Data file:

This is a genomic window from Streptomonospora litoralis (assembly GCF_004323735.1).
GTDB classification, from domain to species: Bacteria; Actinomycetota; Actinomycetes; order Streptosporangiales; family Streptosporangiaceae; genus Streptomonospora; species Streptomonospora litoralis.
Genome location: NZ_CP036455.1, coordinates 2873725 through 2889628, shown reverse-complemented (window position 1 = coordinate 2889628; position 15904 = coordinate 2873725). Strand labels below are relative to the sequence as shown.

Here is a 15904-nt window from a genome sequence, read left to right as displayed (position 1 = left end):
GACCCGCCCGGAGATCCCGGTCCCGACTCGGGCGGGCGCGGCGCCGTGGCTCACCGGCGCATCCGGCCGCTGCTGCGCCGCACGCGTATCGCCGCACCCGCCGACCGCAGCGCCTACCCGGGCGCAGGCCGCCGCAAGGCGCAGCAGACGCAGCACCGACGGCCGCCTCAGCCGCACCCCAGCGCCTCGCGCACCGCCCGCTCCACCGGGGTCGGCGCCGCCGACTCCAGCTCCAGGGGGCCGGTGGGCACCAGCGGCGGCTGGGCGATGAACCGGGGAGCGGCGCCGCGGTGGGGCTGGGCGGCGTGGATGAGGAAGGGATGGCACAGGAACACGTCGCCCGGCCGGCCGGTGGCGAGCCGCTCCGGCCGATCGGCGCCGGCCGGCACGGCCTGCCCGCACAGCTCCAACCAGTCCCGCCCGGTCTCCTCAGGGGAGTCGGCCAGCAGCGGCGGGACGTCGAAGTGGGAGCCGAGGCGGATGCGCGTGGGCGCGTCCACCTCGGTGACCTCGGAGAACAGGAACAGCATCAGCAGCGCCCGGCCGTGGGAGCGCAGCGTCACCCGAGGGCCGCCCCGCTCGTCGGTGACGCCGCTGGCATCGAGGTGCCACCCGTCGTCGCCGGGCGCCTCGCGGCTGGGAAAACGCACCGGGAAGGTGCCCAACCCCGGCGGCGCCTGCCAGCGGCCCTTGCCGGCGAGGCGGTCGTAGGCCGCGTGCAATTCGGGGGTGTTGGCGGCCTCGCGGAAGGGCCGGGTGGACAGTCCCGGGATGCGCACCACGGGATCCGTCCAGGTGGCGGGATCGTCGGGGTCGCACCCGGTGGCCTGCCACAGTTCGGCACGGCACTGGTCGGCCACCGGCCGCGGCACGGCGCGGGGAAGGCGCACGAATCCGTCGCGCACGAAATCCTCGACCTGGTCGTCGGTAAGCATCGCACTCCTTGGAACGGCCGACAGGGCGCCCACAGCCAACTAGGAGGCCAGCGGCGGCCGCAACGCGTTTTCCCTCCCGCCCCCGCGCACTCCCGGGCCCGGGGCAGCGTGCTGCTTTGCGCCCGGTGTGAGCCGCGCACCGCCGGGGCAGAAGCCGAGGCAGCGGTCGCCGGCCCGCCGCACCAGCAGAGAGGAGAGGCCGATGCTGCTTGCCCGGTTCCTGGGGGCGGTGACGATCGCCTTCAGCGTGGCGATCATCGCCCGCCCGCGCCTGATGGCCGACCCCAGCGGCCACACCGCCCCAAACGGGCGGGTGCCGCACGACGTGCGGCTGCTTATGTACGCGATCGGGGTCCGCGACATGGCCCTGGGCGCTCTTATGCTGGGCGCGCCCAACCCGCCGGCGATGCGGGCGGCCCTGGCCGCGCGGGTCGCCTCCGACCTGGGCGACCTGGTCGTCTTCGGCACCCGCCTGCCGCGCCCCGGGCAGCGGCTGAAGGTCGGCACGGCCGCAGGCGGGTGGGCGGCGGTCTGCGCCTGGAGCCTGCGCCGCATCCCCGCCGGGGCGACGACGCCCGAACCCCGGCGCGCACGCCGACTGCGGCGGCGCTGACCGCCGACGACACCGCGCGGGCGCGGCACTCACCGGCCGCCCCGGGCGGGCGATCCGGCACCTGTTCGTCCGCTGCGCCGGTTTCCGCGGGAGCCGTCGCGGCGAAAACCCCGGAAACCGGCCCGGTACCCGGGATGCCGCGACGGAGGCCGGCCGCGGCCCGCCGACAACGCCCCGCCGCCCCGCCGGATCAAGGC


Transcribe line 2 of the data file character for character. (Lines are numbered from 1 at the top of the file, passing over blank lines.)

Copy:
GTDB classification, from domain to species: Bacteria; Actinomycetota; Actinomycetes; order Streptosporangiales; family Streptosporangiaceae; genus Streptomonospora; species Streptomonospora litoralis.